Without Fannie and Freddie, would we have to say goodbye to fixed rate mortgages? via Bruce Berkowitz
Two articles published today in the Miami Herald illustrate how the rulings in Fairholme’s lawsuits against the government (and the other cases pending throughout the country) seeking to invalidate the Net Worth Sweep might hit close to home for Americans.
In April, Li Lu and Bruce Greenwald took part in a discussion at the 13th Annual Columbia China Business Conference. The value investor and professor discussed multiple topics, including the value investing philosophy and the qualities Li looks for when evaluating potential investments. Q3 2021 hedge fund letters, conferences and more How Value Investing Has Read More
Fannie Mae and Freddie Mac are pillars of the housing market. The articles explain how ordinary Americans will likely be the ones who suffer the most if the companies are not prudently recapitalized and rehabilitated. Without the liquidity that both companies provide to our housing market, the availability of the 30-year fixed rate mortgage – by far the most popular mortgage product in America – is in serious jeopardy.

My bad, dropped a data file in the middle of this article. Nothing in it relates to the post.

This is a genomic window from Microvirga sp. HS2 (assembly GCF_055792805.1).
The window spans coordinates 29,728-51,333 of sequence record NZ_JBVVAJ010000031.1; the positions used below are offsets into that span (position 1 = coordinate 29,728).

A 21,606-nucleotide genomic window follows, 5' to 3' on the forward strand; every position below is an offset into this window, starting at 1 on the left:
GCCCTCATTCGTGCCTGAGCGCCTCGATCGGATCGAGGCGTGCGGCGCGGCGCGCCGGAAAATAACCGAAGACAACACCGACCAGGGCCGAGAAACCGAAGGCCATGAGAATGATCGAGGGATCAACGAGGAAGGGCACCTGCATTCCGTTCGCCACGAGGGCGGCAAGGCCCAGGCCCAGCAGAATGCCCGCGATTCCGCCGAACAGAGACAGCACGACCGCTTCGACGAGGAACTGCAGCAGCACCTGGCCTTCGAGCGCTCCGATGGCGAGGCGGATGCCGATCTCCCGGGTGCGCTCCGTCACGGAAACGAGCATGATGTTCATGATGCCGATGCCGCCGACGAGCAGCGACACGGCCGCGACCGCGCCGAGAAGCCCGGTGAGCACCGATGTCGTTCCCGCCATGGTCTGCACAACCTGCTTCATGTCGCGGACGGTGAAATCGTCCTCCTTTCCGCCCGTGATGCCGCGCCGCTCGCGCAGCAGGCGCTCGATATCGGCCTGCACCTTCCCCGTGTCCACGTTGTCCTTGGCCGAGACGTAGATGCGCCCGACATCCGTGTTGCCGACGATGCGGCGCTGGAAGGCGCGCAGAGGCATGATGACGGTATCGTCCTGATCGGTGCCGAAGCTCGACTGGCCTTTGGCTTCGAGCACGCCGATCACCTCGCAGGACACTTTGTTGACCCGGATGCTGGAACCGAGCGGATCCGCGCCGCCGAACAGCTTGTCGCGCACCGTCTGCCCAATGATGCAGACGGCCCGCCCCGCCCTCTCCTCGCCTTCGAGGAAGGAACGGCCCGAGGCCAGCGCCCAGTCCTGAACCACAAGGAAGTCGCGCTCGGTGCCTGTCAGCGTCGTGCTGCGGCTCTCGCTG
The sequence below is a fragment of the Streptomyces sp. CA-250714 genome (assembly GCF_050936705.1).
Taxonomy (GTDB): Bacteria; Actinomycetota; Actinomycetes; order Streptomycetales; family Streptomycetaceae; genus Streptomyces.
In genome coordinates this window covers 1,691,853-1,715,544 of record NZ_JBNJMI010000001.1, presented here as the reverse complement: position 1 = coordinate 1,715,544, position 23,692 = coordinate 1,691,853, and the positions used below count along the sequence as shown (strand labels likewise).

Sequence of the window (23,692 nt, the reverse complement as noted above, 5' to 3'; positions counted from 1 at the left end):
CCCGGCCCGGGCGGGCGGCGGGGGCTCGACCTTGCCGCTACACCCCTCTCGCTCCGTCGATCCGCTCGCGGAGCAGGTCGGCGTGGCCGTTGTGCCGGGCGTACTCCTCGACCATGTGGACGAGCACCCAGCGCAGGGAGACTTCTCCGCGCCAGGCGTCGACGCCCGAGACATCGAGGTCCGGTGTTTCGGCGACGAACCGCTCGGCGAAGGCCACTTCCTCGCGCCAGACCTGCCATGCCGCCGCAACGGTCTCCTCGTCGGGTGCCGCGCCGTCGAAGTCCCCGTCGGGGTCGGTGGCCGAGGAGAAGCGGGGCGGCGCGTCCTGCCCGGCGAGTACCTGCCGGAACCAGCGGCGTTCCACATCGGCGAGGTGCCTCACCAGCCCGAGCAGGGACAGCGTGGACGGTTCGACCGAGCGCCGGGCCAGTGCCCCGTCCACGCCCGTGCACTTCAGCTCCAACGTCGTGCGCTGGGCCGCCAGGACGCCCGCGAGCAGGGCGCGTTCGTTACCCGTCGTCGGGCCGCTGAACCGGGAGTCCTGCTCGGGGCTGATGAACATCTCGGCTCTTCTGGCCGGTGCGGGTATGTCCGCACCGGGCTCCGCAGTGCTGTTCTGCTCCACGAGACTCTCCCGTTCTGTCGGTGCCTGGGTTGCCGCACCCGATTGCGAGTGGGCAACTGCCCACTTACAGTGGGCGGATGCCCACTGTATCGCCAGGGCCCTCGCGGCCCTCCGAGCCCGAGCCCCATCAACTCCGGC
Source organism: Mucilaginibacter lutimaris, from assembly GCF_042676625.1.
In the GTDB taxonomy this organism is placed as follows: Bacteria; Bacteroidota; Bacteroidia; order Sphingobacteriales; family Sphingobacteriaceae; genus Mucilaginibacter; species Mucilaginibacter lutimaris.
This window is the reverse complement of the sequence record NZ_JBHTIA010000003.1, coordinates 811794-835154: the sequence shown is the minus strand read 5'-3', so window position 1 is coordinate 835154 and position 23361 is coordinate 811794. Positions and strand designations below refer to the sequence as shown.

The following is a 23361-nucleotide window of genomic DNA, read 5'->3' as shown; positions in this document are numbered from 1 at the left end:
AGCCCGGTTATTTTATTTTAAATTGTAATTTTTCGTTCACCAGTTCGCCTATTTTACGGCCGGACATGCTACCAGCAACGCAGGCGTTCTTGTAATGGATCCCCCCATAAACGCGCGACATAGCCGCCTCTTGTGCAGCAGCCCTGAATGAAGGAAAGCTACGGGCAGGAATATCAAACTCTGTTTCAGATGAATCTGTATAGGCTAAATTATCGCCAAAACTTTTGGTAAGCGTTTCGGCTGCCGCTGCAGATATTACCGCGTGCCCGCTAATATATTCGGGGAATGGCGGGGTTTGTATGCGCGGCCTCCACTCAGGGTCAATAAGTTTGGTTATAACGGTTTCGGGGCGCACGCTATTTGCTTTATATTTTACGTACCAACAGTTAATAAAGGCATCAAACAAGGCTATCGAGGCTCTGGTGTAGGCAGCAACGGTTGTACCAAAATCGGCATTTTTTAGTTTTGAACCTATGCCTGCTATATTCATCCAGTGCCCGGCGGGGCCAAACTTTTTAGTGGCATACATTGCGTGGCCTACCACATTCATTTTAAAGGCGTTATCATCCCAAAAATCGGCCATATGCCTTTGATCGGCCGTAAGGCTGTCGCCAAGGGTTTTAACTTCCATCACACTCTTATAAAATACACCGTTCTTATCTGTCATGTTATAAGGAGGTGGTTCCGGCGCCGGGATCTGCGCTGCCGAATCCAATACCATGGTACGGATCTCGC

Some experts have noted that “what’s really at risk is American home ownership.” Today, the homeownership rate is at its lowest level in over five decades, and “roughly four in five owner-occupied homes – about 80 percent – are financed with fixed-rate 30-year mortgages.” Eliminating Fannie and Freddie – as some in Washington have proposed – will only worsen America’s housing crisis with dire consequences for developers, existing homeowners, and prospective home buyers alike.
To read more, please see the following articles: